Four days after leading the Ugandan Army coup that ousted President Milton Obote, Major-General Idi Amin outlined his plans for running the country to a gathering of diplomats in Kampala on Friday (January 29).
GV Parliament building and emblem
SCU PAN Austrian Ambassador arrives by car
SV Security vehicle patrolling
SCU Israeli Ambassador arrives
CU Ghanaian Ambassador
SV Yugoslavian Ambassador
TV Security men in compound and checking man's belongings (2 shots)
SCU General Amin arrives and greeted
CU Amin shakes hands with Papal representative, and envoys (2 shots)
SV & CU Papal representative with British High Commissioner on his right (2 shots)
SCU Other envoys
CU CPR representatives (2 shots)
LV General Amin seated addressing envoys
PARLIAMENT BUILDING: AUSTRIAN AMBASSADOR ARRIVING: SECURITY PATROL: ISRAELI AMBASSADOR AND OTHERS ARRIVE: SECURITY OFFICERS CHECKING MAN: AMIN ARRIVING: AMIN GREETING PAPAL REPRESENTATIVE: AMIN READING STATEMENT.
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Background: Four days after leading the Ugandan Army coup that ousted President Milton Obote, Major-General Idi Amin outlined his plans for running the country to a gathering of diplomats in Kampala on Friday (January 29).
The burly 48-year-old General held the conference at the heavily-guarded Parliament building. He told the assembled envoys that he was in full control of Uganda -- despite continuing reports of resistance -- and that he wanted to maintain diplomatic links with their countries.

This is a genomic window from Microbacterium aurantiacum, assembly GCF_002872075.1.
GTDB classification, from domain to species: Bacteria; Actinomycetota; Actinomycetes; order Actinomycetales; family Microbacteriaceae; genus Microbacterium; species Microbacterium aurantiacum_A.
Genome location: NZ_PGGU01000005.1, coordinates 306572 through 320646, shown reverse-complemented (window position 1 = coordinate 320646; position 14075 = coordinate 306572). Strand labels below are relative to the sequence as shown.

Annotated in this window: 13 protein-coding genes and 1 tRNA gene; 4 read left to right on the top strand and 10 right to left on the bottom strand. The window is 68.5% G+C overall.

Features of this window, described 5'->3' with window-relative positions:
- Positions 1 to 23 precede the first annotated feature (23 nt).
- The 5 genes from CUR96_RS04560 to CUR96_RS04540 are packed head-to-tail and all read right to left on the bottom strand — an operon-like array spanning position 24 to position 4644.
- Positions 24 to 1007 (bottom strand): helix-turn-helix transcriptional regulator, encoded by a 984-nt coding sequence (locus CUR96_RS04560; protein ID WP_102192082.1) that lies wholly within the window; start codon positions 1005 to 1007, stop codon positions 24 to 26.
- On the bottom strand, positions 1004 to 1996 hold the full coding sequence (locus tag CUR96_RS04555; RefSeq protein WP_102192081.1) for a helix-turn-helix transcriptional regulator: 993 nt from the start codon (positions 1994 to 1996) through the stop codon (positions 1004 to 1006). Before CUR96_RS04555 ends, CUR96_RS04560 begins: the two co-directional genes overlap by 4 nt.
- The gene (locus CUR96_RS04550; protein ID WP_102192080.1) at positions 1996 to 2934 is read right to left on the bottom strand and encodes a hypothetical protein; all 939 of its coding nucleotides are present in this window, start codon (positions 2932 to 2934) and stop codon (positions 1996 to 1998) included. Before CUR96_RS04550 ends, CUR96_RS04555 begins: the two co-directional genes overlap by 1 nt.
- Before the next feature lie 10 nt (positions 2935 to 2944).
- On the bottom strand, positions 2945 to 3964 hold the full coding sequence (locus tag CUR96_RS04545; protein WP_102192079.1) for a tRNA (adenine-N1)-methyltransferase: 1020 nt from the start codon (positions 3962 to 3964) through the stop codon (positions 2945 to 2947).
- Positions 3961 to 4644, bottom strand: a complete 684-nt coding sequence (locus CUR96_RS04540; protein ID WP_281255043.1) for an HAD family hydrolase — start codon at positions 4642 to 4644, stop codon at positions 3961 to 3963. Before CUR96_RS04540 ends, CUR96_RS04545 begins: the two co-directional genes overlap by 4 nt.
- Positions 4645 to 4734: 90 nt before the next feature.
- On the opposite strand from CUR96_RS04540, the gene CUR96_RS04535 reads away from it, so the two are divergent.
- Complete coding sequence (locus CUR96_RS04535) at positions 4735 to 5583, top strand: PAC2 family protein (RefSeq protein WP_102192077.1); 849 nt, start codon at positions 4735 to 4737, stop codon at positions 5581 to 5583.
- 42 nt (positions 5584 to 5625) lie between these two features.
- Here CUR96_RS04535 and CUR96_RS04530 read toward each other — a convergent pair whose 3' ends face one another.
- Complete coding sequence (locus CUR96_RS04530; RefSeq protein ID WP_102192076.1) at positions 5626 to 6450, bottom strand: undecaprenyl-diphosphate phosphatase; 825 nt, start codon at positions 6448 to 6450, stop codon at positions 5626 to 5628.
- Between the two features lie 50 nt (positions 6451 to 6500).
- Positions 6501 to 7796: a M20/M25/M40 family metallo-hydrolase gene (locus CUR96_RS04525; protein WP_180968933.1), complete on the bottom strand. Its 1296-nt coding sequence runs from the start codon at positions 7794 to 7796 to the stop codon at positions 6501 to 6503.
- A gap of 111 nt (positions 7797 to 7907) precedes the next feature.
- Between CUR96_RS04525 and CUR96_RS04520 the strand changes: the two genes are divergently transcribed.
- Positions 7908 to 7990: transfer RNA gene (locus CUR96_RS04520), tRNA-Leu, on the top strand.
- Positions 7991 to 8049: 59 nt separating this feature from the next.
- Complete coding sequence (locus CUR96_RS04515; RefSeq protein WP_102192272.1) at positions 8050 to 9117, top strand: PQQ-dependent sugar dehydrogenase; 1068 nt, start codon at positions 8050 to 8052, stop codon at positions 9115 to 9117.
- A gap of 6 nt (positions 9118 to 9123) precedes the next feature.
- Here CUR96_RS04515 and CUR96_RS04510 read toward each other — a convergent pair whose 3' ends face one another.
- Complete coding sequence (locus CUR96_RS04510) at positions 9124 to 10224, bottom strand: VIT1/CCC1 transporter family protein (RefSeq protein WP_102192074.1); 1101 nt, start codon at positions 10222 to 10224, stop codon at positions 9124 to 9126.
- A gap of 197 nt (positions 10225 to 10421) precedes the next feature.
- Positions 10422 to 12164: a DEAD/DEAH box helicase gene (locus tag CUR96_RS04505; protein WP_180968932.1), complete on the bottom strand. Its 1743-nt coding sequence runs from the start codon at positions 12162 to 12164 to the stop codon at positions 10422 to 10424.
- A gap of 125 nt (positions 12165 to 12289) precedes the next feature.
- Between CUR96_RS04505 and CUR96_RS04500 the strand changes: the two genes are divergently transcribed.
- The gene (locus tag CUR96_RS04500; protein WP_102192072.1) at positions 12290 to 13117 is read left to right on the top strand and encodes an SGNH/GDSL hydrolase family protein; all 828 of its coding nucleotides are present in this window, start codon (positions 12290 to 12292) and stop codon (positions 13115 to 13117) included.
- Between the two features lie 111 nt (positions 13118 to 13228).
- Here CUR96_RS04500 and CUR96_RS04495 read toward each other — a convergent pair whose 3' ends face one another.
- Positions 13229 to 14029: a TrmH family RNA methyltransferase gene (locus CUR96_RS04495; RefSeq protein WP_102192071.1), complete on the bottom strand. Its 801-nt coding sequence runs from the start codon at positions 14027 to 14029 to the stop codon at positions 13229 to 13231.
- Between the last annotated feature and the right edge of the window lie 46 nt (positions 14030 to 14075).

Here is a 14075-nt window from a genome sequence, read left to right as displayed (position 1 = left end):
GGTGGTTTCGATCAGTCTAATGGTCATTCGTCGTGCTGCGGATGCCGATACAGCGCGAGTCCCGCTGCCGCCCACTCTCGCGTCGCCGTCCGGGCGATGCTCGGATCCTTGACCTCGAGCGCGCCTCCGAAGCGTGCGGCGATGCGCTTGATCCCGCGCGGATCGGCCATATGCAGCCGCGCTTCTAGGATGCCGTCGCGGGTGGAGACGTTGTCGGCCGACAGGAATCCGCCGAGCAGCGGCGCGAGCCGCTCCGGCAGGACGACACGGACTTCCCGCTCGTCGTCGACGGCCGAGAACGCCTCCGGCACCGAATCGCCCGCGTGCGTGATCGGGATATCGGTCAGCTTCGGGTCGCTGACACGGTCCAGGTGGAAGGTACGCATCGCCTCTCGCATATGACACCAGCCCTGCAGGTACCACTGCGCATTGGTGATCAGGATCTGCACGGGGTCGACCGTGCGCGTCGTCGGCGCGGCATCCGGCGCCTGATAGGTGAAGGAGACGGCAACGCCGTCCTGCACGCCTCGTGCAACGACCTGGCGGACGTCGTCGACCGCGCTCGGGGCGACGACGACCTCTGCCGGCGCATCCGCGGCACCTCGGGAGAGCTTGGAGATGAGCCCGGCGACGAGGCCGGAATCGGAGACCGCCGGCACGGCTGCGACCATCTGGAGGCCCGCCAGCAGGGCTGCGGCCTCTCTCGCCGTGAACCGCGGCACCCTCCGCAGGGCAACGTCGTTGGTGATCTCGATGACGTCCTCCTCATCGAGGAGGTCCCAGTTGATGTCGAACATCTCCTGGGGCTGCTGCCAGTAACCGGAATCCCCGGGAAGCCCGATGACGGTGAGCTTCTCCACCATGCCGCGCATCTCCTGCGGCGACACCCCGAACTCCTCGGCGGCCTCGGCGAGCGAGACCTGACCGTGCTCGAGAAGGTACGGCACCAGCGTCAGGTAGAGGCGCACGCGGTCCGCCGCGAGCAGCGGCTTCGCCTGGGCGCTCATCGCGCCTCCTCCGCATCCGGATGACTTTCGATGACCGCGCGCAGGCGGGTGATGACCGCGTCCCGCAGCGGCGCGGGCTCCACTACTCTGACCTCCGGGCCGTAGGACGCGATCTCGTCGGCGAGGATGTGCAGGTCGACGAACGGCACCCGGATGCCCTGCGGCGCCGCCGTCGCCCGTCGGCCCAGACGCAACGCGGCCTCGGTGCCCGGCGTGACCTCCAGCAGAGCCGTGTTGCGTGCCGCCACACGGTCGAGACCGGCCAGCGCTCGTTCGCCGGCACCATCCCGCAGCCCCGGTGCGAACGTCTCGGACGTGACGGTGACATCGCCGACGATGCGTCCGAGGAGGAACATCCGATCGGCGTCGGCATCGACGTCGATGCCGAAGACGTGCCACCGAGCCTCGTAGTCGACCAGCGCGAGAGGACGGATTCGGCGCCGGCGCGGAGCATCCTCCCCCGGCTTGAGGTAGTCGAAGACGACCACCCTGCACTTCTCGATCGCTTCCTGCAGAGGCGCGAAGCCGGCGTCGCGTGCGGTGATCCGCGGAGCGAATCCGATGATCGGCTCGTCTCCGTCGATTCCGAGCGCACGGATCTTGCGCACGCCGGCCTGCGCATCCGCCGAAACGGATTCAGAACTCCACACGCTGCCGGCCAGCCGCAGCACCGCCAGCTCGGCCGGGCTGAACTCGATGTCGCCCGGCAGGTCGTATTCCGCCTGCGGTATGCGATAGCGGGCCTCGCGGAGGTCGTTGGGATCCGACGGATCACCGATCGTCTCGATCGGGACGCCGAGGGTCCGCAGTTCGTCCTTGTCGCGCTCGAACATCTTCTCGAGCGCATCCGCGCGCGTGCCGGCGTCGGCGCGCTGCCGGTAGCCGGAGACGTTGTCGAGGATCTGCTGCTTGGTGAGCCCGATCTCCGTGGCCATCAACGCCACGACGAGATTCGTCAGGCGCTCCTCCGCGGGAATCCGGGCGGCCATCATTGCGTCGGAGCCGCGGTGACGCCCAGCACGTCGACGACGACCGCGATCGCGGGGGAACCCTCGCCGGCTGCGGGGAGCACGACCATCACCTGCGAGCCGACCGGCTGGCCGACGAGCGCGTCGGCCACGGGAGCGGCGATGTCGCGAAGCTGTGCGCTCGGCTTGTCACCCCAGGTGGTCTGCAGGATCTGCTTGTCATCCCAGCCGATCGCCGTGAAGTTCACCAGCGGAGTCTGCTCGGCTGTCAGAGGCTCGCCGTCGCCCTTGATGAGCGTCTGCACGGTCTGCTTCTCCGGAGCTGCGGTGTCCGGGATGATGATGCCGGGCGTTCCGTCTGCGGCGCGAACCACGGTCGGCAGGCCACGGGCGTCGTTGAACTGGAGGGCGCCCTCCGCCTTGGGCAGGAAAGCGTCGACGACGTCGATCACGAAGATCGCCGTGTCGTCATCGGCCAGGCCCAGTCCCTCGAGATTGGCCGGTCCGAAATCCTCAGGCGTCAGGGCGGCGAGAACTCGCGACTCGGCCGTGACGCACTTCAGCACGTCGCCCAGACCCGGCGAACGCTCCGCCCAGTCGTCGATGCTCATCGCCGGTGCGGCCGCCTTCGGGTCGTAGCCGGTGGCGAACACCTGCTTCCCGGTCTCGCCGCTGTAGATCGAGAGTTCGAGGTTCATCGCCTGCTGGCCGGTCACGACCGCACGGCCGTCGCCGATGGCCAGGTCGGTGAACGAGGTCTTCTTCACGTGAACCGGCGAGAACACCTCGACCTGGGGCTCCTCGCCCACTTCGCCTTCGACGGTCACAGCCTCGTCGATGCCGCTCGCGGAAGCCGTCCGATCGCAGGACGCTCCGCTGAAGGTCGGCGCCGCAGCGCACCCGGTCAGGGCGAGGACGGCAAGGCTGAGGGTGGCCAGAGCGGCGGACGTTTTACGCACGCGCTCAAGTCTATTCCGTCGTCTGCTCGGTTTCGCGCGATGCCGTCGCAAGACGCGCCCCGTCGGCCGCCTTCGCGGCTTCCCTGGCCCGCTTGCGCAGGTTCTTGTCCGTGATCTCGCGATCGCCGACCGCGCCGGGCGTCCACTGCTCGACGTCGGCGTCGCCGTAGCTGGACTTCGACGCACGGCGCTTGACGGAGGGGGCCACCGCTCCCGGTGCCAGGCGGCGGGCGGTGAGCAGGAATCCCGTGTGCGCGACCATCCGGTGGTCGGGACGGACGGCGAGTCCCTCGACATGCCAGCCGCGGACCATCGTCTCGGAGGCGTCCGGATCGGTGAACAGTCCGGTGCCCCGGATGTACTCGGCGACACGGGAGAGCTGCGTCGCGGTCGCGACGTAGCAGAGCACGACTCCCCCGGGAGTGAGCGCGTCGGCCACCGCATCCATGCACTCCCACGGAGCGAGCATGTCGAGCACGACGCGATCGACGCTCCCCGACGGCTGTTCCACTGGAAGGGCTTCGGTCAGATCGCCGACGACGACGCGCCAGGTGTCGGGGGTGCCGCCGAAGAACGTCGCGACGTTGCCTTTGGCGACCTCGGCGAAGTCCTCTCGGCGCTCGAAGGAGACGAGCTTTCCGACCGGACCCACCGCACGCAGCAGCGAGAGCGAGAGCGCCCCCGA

Most countries have still not officially recognised Uganda's new leadership. General Amin made an especial effort to win the friendship of neighbouring Tanzania, which still acknowledges Dr. Obote as Uganda's head of state.
General Amin did not refer directly to reported intelligence information that Tanzanian troops were preparing to attack Uganda in support of Dr. Obote. But he read out an open letter addressed to Tanzania's President Nyerere warning that any attack would make him the enemy of true Ugandans for ever.
A note in the open letter gave President Nyerere's postal box number and requested Ugandans to post a copy to the Tanzanian leader if they agreed with its contents.
President Nyerere's recognition of Dr. Obote has cast doubts over the future of the East African Community, which groups Tanzania, Uganda and Kenya socially and economically. General Amin told diplomats that the new Ugandan leadership continued to regard Tanzania as a friendly country within the East African Community.
The General repeated his pledge to hold free and fair elections, adding: "I shall then go back to the barracks and take orders from whoever is elected President."